I often hear clients make statements much like this one: “We already manage the documents in our environment, so we don’t need to worry about information governance (IG), right?” It’s easy to either confuse these two types of programs or, in some cases, believe they are synonymous. For those new to the topics of governance, risk and compliance, it’s hard to keep new terminology straight. Many clients believe that a sound records management program implies information governance, but let me assure you that this is not the case.

If you take one thing away from this article, it should be this:

  • Information governance programs are high–level, strategic initiatives which designate accountability for the management of electronic information throughout all areas of the organization.
  • Records management programs are much more operational in scope, and are often a mechanism for achieving some of the goals defined during the IG planning.

With these basic definitions in mind, it is a bit clearer to see that information governance is a much broader initiative which typically includes records management practices. IG programs are the driving force behind identifying both what electronic content is going to be managed throughout the organization and how that management will take place. As such, they are a critical first step in ensuring an organization’s business goals match up to their compliance requirements. This assessment moves beyond managing records in scope to include areas such as: regulatory requirements, risk assessments, eDiscovery planning and key performance analytics. While IG programs at this level tend to be significant projects to undertake, they can yield substantial benefits including;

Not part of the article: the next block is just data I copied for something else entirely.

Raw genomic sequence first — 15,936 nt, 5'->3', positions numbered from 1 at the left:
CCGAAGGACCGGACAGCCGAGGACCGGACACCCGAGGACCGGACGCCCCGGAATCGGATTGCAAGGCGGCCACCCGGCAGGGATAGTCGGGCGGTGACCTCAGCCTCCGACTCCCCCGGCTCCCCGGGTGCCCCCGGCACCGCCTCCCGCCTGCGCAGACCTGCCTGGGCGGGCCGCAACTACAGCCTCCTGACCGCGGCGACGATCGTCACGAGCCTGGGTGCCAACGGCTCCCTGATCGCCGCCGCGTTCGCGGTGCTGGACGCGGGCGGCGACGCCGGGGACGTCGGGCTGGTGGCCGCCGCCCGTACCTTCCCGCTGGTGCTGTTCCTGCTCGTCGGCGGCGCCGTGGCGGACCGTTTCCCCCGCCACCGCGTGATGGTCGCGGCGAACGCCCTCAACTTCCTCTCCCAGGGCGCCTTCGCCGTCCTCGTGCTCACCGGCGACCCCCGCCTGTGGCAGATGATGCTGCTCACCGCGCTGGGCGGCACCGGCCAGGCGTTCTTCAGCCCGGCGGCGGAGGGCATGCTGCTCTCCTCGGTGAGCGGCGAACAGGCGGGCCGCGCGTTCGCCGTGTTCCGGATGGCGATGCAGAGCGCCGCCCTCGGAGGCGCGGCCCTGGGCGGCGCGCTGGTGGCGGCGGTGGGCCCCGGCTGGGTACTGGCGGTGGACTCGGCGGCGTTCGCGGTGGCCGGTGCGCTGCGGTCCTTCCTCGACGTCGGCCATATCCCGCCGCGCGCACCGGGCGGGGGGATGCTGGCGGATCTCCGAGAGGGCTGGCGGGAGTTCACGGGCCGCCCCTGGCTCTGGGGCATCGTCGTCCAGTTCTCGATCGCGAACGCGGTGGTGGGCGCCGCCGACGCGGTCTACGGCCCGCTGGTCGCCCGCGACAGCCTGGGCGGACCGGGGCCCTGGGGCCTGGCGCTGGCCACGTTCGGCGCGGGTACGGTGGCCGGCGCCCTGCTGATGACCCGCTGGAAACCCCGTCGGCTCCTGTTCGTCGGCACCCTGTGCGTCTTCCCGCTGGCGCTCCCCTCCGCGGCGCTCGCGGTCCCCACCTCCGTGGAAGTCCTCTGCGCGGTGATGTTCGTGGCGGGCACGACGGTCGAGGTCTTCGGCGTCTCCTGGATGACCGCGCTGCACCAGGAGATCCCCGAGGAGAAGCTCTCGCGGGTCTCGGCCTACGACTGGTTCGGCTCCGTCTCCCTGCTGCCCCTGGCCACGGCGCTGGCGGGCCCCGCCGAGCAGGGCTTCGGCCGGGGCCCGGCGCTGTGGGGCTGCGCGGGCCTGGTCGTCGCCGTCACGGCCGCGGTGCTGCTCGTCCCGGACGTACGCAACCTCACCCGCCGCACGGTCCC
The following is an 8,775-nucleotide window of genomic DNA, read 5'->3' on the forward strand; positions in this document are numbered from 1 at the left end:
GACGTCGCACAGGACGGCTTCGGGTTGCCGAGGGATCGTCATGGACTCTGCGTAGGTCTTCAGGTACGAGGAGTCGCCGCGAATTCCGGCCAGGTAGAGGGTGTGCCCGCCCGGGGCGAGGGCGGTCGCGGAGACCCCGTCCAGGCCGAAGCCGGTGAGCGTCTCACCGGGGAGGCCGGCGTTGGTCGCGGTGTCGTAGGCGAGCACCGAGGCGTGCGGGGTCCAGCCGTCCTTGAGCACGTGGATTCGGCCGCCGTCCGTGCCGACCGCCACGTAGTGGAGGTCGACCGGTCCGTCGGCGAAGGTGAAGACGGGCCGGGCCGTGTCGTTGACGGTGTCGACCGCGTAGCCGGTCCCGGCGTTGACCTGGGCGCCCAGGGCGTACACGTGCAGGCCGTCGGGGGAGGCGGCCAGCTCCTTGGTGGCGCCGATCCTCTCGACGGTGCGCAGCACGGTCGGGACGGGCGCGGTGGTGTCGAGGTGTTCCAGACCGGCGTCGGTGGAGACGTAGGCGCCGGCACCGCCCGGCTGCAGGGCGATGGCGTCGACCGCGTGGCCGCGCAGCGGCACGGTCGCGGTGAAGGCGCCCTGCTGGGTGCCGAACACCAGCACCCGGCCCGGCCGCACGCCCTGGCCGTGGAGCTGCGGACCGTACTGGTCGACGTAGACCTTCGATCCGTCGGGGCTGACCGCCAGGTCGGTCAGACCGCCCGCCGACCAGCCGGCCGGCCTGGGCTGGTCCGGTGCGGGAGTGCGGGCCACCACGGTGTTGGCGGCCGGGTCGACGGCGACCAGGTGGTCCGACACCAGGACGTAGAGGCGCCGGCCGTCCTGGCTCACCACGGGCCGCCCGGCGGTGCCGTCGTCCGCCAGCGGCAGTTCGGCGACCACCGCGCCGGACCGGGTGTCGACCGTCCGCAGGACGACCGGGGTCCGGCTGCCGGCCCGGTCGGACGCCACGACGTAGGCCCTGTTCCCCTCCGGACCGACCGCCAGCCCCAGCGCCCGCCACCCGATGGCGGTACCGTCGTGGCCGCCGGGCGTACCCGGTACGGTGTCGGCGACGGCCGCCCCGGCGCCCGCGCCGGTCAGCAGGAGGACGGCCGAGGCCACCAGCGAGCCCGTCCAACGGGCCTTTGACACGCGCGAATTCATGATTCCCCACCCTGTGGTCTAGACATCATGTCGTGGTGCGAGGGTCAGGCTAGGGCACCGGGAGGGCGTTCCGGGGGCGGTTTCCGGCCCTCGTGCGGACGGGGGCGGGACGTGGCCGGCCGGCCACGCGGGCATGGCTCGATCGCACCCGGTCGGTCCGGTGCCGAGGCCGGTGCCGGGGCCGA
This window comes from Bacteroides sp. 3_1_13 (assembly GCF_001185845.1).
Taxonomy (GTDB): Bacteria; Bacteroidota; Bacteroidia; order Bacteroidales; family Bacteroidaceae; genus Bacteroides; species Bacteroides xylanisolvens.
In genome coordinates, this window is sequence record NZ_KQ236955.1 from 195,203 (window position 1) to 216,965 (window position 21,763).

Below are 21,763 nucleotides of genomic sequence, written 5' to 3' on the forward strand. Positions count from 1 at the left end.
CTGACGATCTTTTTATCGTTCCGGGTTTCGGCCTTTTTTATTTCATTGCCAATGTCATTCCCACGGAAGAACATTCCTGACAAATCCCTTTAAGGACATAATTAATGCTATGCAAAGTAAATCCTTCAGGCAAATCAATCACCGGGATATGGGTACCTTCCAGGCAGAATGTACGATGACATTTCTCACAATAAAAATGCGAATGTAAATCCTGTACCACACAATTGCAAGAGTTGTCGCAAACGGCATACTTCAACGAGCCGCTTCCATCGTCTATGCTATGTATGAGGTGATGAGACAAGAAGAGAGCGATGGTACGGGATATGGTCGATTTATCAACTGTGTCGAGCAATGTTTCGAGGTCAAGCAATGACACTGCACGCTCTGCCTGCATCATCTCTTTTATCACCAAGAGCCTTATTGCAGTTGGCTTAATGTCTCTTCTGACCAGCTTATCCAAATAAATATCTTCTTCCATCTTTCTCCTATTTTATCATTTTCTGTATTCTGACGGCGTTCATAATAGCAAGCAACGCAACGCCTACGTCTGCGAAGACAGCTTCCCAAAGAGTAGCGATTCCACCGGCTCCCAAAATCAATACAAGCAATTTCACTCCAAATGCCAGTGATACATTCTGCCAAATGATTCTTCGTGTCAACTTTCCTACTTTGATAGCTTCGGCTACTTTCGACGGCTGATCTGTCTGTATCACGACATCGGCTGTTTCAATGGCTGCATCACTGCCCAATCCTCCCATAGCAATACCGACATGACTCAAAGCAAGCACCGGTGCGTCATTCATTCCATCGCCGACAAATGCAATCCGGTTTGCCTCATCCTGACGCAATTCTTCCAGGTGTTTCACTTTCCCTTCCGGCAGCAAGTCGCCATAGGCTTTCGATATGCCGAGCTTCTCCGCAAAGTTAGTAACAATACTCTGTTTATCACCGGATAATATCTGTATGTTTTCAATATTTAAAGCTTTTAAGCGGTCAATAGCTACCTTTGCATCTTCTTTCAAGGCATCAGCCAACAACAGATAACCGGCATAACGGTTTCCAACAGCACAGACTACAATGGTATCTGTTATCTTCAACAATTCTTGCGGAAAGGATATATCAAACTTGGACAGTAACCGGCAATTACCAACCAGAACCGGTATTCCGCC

• Improved record-keeping to comply with regulatory audits
  • Effective knowledge-sharing across the organization
  • Increased shareholder value
  • Better control of social media, for positive benefit
  • More personalized and accurate service to customers

Clearly, these are all strategic goals that your organization is striving to accomplish. As part of the tactical implementation of these goals, records management often plays a role that may involve:

  • Identifying how electronic information will need captured
  • Building, approving and enforcing records retention policies
  • Determining the plan of where records will be stored (both for the short- and long-term)
  • Classifying and storing records
  • Designating access control of the records (both internally and outside of the organization) to ensure business confidentiality, data privacy and public access
  • Applying a defensible deletion process for records that are no longer needed (as defined by your IG policies)

Information governance and records management projects are quite different, but they can work together to greatly improve the management of critical information assets within your organization. For additional information on information governance or Sherpa Software’s solutions that will help you achieve policy-driven information governance, visit this link.